Browns Come to Town
Disciple Leads Belichick's Old Team
Don't look now: It's the dreaded "trap game."
OK, you can look. October is the perfect month for a "trap game," but closer to Halloween would be even more appropriate; because, like the witches and mummies and goblins of that bizarre "holiday," trap games don't exist.
Well, not in New England. Not while Bill Belichick is head coach.
Rarely are Belichick and his staff taken by surprise. Rarely do they not have the Patriots prepared and focused. We've seen that a couple times already this season and several since the turn of the millennium.
To be kind about it, Crennel's tenure in Cleveland has been bumpy, but the Browns have surprised more than a few people this season with wins over division foes Cincinnati and Baltimore. Cleveland has lost only to Pittsburgh, 34-7, on opening day and to Oakland, 26-24, on that "freeze-the-kicker" incident, without which the Browns would be 3-1.
And so the trap is laid. Cleveland, a team with low preseason expectations but with a very close to 3-1 record, comes to Foxboro, the home field of a team that's cutting a swath through the NFL like Sherman through Georgia. The latter team also has a highly anticipated matchup with a similarly, currently undefeated team next week; and, theoretically, that could distract them from paying attention to this week's visitor. Add in the former coordinator's first meeting with his old boss, and the national media has another storyline by which to apply their incessant torture methods.
OK. Let's talk football.
The Patriots on Defense
Cleveland's offense has changed dramatically since the ouster of quarterback Charlie Frye (still not sure why Seattle would give up even a 6th-round pick for Frye) and Frye's replacement by surprising Derek Anderson. It's a turnaround somewhat similar to what New England fans experienced in 2001. Regardless whether you buy into that (some New Englanders refused to buy it even through a second Super Bowl) Belichick's staff is preparing today's Patriots as though that's the case.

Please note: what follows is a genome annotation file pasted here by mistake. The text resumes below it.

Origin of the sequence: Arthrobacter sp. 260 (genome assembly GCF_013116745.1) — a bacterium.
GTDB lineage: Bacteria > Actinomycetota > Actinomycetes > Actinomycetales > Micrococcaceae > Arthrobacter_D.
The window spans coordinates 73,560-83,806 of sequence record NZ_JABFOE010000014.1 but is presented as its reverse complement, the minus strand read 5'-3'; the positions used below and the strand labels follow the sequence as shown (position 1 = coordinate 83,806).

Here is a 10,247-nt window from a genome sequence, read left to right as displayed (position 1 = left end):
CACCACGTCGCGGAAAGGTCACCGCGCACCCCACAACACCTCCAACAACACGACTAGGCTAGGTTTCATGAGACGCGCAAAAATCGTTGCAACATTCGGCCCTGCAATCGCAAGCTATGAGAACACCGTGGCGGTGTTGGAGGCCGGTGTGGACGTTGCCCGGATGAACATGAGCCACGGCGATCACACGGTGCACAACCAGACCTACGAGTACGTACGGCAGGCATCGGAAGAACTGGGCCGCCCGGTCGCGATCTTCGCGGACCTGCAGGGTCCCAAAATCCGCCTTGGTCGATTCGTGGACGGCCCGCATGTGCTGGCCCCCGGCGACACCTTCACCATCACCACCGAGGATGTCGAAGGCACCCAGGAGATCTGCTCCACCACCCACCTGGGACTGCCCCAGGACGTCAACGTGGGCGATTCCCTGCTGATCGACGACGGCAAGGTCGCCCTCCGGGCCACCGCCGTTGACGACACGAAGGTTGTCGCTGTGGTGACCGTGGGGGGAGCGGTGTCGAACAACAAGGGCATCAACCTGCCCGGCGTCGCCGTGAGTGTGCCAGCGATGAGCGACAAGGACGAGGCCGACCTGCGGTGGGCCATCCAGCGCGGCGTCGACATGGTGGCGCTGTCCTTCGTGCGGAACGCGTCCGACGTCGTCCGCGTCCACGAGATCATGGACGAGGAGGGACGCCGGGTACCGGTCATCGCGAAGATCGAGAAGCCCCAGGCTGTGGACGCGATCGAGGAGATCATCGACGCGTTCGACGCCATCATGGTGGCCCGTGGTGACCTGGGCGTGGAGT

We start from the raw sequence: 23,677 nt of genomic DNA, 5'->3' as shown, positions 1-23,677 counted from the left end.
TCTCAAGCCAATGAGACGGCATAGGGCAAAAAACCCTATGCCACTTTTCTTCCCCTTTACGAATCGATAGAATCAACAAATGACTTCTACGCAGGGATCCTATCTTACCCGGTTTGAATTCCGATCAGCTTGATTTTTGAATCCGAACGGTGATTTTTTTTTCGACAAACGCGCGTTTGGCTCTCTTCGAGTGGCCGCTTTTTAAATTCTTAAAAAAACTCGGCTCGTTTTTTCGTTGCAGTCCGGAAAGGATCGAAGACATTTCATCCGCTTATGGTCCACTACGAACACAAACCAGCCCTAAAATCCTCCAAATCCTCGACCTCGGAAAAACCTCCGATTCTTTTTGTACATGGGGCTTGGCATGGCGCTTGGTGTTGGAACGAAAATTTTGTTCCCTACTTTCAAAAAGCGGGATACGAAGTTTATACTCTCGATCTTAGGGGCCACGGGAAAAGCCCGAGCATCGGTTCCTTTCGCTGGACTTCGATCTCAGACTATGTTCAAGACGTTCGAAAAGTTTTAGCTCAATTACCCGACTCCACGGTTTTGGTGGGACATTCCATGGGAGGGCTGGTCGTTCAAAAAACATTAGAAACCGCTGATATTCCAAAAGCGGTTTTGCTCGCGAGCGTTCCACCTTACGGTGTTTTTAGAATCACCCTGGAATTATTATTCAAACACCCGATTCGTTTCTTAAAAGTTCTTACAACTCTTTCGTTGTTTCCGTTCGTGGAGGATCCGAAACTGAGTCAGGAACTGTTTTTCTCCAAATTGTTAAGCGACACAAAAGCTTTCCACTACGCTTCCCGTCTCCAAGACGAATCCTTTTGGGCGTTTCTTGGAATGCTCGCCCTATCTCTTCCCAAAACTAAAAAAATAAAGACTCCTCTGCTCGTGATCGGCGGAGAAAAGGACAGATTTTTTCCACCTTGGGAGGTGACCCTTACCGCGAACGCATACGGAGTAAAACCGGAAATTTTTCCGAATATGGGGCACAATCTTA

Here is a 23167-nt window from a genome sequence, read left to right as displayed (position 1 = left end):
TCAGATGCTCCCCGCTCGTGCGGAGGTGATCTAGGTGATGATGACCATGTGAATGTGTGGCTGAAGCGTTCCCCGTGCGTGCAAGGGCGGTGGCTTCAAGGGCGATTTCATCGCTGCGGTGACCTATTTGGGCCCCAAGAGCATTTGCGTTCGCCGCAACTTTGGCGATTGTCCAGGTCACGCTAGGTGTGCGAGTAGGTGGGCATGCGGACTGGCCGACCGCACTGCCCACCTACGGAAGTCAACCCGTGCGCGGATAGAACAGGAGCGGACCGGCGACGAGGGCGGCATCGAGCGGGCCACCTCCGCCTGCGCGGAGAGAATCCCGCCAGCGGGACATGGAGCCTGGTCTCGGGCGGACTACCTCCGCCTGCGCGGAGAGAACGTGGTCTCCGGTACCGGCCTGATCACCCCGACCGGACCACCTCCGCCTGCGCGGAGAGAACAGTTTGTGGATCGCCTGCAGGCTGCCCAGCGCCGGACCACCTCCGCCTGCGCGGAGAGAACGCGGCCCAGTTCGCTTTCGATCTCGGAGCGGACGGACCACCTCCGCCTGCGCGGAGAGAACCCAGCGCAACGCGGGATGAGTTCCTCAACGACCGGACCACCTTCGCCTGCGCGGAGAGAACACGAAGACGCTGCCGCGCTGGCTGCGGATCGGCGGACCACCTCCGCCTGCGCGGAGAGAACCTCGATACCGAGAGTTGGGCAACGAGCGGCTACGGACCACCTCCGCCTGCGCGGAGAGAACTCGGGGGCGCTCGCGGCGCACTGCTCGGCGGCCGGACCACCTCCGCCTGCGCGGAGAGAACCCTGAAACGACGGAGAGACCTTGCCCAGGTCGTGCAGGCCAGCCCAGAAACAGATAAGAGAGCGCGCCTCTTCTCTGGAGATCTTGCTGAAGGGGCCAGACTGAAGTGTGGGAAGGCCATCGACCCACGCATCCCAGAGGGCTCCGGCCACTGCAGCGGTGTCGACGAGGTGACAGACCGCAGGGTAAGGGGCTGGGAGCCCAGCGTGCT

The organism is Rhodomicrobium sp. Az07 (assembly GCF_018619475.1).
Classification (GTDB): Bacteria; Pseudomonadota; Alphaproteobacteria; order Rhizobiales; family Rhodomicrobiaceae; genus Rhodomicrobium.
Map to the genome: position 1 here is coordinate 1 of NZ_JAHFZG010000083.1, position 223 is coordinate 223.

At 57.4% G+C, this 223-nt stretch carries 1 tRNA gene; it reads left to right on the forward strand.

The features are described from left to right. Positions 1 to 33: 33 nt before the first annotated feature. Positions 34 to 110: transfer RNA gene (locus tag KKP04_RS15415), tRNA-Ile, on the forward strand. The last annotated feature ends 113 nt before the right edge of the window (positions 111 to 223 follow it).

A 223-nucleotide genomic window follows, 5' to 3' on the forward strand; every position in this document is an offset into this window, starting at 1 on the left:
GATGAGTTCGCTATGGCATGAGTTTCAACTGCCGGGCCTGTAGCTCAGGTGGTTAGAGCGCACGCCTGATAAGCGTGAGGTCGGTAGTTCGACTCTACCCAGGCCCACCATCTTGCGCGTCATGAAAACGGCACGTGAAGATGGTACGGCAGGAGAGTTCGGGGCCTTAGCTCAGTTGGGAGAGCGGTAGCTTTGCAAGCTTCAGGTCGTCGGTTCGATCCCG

The Browns have been successful rushing and passing. Running back Jamal Lewis is averaging 4.9 yards per carry, but that's primarily due to his 216-yard performance against Cincinnati when he averaged 8.0 yards per carry in that game alone. Even so, Lewis has periodically throughout his career, shown a propensity to have huge games and wreak havoc on opposing defenses. As a team, the Browns rack up 114.8 yards per game on the ground, good for 15th in the league.
New England, however, allows a paltry 69.8 rushing yards per game (3rd), and the Patriots have allowed just Marshawn Lynch to scamper into the end zone. New England's front seven have been virtually impenetrable. That status will be challenged by a team that can throw as well as they can run.
Anderson's main targets are tight end Kellen Winslow (20 receptions) and wideouts Braylon Edwards (18) and Joe Jurevicius (11). Lewis is fourth on the Browns with 4 catches. The talents of Winslow and Edwards are unquestioned, and Jurevicius is as dangerous as the Bengals T.J. Houshmandzadeh for a third option, but Anderson's ability to find the open man is unknown, and New England will test him.
Last week against Cincy, the Patriots blanketed Chad Johnson and forced Carson Palmer to accept short passes to Houshmanzadeh. Palmer had trouble finding anyone else, as the Patriots pressure at the line of scrimmage left him little time to make decisions -- not to mention making it virtually impossible for the Bengals to run. If New England is able to contain Lewis on the ground, Anderson should face a dilemma similar to Palmer's, especially since opposing quarterbacks are averaging a 75.3 passer rating.